A Meditative Look at a Japanese Artisan’s Quest to Save the Brilliant, Forgotten Colors of Japan’s Past

We might assume that 21st-cen­tu­ry tech­nol­o­gy enables us to pro­duce fab­ric in all imag­in­able col­ors, most of them total­ly unknown to our ances­tors. Yet none of it has ever quite repli­cat­ed the strik­ing hues achieved by dyers of cen­turies and cen­turies ago. That premise under­lies the slow and painstak­ing work of Sachio Yosh­io­ka, whose fam­i­ly’s fab­ric-dye­ing her­itage goes back to Japan’s Edo peri­od of the 17th to the mid-19th cen­tu­ry. Hav­ing tak­en over his father’s work­shop Tex­tiles Yosh­io­ka in 1988, he has spent the past thir­ty years work­ing only with tra­di­tion­al plant dyes, the kind that once, in a time long before his fam­i­ly even got into the dye­ing busi­ness, made his home­land so col­or­ful.

The Japan­ese dye­ing tra­di­tion, in this read­ing of its his­to­ry, reached its long apex of bril­liance in the Nara and Heian peri­ods, which togeth­er last­ed from the years 710 to 1185. Most of the world admires Japan­ese aes­thet­ic sen­si­bil­i­ties, but often with ref­er­ence to inter­na­tion­al­ly well-known con­cepts like wabi-sabi that ide­al­ize the rus­tic, the imper­fect, and the sub­dued. Unlike in the Edo peri­od, when the strict Tokyu­gawa Shogu­nate man­dat­ed that com­mon peo­ple stick to grays and browns, Nara and Heian cities would have been rich with vivid reds, blues, yel­lows, oranges, and even pur­ples, all in vari­eties one sel­dom sees even today, in Japan or any­where else.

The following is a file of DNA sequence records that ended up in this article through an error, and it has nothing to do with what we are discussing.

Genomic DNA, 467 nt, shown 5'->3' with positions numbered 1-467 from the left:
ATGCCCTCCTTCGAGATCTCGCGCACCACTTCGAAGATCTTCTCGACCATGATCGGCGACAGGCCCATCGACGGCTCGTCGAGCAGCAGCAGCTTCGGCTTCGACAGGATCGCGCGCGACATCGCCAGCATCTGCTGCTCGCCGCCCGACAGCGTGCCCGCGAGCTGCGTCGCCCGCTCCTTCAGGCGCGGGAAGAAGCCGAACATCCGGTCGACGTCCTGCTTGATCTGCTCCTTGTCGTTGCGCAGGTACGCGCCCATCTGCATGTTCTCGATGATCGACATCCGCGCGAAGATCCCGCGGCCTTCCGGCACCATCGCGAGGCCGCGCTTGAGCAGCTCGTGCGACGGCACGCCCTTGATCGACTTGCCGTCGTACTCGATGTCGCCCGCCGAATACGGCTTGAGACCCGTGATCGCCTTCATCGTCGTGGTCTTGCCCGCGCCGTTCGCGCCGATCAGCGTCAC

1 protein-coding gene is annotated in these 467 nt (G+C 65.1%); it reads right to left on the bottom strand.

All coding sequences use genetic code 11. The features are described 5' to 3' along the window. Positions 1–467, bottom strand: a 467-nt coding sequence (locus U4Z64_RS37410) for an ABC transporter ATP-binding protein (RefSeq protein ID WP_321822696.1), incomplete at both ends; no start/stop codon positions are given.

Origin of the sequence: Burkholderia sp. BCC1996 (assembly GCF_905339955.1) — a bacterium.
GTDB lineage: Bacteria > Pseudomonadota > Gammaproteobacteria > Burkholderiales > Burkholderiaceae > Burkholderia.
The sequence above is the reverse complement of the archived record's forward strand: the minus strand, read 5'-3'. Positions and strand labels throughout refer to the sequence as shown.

Hence Yosh­ioka’s mis­sion to prac­tice and even refine the same labor-inten­sive dye­ing meth­ods used back then. For­mer­ly a stu­dent of phi­los­o­phy as well as a pub­lish­er of books on the his­to­ry of col­or and fab­ric arts, he now seems devot­ed to what goes on in his Kyoto work­shop. You can watch what he and his assis­tants do there in the video from the Vic­to­ria and Albert Muse­um above. Com­posed of four short films, it includes a seg­ment on Yosh­ioka’s pro­duc­tion of paper flow­ers for the Omizu­tori fes­ti­val at the Tōdai-ji Bud­dhist tem­ple in Nara, the his­tor­i­cal cap­i­tal out­side Kyoto, that cul­mi­nates in an evening fire cer­e­mo­ny.

That fire cer­e­mo­ny, called Otaimat­su, remains as com­pelling a spec­ta­cle today as it must have been more than a mil­len­ni­um ago, just as sure­ly as the col­ors Yosh­io­ka has redis­cov­ered have lost none of their allure since then. His ded­i­ca­tion to the work of tra­di­tion­al dye­ing — work his daugh­ter Sarasa will take into its sixth gen­er­a­tion — comes not out of a desire to pay trib­ute to Japan­ese his­to­ry, nor even out of fil­ial piety, but some­thing much sim­pler: “The col­ors you can obtain from plants are so beau­ti­ful,” he says. “This is the one and only rea­son I do what I do.” 

via Kot­tke/Metafil­ter

Relat­ed Con­tent:

How Japan­ese Things Are Made in 309 Videos: Bam­boo Tea Whisks, Hina Dolls, Steel Balls & More

The Art of the Japan­ese Teapot: Watch a Mas­ter Crafts­man at Work, from the Begin­ning Until the Star­tling End

The Mak­ing of Japan­ese Hand­made Paper: A Short Film Doc­u­ments an 800-Year-Old Tra­di­tion

Watch a Japan­ese Crafts­man Lov­ing­ly Bring a Tat­tered Old Book Back to Near Mint Con­di­tion

The Art of Col­lo­type: See a Near Extinct Print­ing Tech­nique, as Lov­ing­ly Prac­ticed by a Japan­ese Mas­ter Crafts­man

Japan­ese Crafts­man Spends His Life Try­ing to Recre­ate a Thou­sand-Year-Old Sword

Based in Seoul, Col­in Mar­shall writes and broad­casts on cities and cul­ture. His projects include the book The State­less City: a Walk through 21st-Cen­tu­ry Los Ange­les and the video series The City in Cin­e­ma. Fol­low him on Twit­ter at @colinmarshall or on Face­book.

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